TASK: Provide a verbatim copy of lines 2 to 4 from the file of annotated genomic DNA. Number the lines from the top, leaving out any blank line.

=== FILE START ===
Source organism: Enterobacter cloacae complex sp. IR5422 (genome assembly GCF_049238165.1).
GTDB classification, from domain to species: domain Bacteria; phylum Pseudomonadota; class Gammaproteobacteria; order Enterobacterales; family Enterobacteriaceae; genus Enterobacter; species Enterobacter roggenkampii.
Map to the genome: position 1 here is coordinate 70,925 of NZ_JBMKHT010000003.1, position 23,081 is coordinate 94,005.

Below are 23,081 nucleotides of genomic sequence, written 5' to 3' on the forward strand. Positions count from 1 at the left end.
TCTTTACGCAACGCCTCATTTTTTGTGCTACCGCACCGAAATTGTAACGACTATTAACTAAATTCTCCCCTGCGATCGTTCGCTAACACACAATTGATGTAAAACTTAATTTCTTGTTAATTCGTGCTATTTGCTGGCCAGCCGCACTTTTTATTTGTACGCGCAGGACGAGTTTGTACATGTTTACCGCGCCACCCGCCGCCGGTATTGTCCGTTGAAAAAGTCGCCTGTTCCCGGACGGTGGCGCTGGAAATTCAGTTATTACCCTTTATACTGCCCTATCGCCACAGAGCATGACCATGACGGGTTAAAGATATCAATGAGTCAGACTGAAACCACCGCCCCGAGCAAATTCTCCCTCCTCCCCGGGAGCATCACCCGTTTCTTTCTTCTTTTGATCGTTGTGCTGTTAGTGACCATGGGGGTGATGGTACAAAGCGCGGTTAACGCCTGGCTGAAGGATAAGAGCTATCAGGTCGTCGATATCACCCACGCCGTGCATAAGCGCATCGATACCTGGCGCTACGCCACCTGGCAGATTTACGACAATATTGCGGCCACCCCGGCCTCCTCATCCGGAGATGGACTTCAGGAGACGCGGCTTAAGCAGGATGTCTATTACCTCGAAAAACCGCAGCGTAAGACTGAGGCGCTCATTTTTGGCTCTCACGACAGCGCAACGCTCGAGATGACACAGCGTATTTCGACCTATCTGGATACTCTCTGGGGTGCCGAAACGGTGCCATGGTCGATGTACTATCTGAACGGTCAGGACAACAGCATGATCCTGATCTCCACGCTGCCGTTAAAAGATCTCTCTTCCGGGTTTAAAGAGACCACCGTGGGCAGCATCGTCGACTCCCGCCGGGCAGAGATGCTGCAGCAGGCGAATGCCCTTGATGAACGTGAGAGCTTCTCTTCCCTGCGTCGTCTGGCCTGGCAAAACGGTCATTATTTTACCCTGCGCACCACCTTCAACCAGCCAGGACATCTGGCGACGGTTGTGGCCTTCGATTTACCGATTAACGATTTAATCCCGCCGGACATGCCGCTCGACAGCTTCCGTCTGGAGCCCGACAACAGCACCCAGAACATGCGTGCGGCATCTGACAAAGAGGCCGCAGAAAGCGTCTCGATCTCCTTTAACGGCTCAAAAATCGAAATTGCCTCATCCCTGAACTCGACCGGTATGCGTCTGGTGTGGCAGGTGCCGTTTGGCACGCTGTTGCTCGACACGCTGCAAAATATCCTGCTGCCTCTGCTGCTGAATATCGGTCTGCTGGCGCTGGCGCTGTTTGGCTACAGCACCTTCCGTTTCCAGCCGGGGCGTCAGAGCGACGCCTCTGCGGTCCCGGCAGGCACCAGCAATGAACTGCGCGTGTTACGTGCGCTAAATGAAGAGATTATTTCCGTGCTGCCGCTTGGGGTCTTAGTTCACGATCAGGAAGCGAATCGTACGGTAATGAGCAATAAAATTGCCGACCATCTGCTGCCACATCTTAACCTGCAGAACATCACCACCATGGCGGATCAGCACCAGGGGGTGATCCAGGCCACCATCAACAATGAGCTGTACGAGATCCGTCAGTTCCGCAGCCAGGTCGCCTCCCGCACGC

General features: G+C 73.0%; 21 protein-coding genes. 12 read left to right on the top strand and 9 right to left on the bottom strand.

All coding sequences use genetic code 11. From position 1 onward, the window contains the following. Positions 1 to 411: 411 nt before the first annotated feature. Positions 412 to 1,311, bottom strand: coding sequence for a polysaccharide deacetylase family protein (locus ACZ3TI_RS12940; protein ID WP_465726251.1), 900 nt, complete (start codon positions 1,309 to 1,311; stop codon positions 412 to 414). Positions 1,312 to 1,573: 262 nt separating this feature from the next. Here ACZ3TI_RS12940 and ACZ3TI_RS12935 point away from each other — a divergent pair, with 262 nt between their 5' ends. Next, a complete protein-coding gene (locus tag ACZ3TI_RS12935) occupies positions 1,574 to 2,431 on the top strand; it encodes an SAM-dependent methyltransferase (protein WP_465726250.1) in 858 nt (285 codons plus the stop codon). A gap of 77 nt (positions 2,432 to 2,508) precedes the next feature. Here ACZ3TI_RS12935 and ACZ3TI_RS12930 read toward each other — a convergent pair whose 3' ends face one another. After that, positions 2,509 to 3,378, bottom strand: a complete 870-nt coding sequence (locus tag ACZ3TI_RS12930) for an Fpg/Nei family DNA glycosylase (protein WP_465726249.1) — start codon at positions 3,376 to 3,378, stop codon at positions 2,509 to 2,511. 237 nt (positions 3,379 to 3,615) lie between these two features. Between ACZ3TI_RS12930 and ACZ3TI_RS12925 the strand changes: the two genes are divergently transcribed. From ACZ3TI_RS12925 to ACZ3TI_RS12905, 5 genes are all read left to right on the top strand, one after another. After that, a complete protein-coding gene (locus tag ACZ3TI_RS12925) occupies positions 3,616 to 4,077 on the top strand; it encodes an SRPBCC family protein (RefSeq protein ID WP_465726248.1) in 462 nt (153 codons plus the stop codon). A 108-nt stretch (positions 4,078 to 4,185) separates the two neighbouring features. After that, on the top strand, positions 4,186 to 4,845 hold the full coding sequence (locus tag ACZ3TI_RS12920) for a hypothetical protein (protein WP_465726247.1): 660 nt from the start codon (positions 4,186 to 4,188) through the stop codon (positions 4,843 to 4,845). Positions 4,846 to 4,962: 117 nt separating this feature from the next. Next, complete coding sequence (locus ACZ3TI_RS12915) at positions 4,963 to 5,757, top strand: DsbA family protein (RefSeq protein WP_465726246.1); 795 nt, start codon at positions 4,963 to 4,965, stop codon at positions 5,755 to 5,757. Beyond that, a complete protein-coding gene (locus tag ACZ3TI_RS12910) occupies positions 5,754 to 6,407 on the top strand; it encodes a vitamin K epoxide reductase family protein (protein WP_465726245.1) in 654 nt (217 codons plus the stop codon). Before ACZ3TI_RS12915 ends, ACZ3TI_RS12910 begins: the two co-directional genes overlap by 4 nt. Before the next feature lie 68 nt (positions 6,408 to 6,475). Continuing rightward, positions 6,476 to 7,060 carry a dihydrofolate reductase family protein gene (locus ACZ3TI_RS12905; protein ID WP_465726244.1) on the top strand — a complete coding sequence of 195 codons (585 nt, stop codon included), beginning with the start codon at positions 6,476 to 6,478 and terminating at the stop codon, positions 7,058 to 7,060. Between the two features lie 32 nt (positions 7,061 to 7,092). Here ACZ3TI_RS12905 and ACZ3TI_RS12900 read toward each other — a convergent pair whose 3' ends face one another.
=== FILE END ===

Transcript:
GTDB classification, from domain to species: domain Bacteria; phylum Pseudomonadota; class Gammaproteobacteria; order Enterobacterales; family Enterobacteriaceae; genus Enterobacter; species Enterobacter roggenkampii.
Map to the genome: position 1 here is coordinate 70,925 of NZ_JBMKHT010000003.1, position 23,081 is coordinate 94,005.

Below are 23,081 nucleotides of genomic sequence, written 5' to 3' on the forward strand. Positions count from 1 at the left end.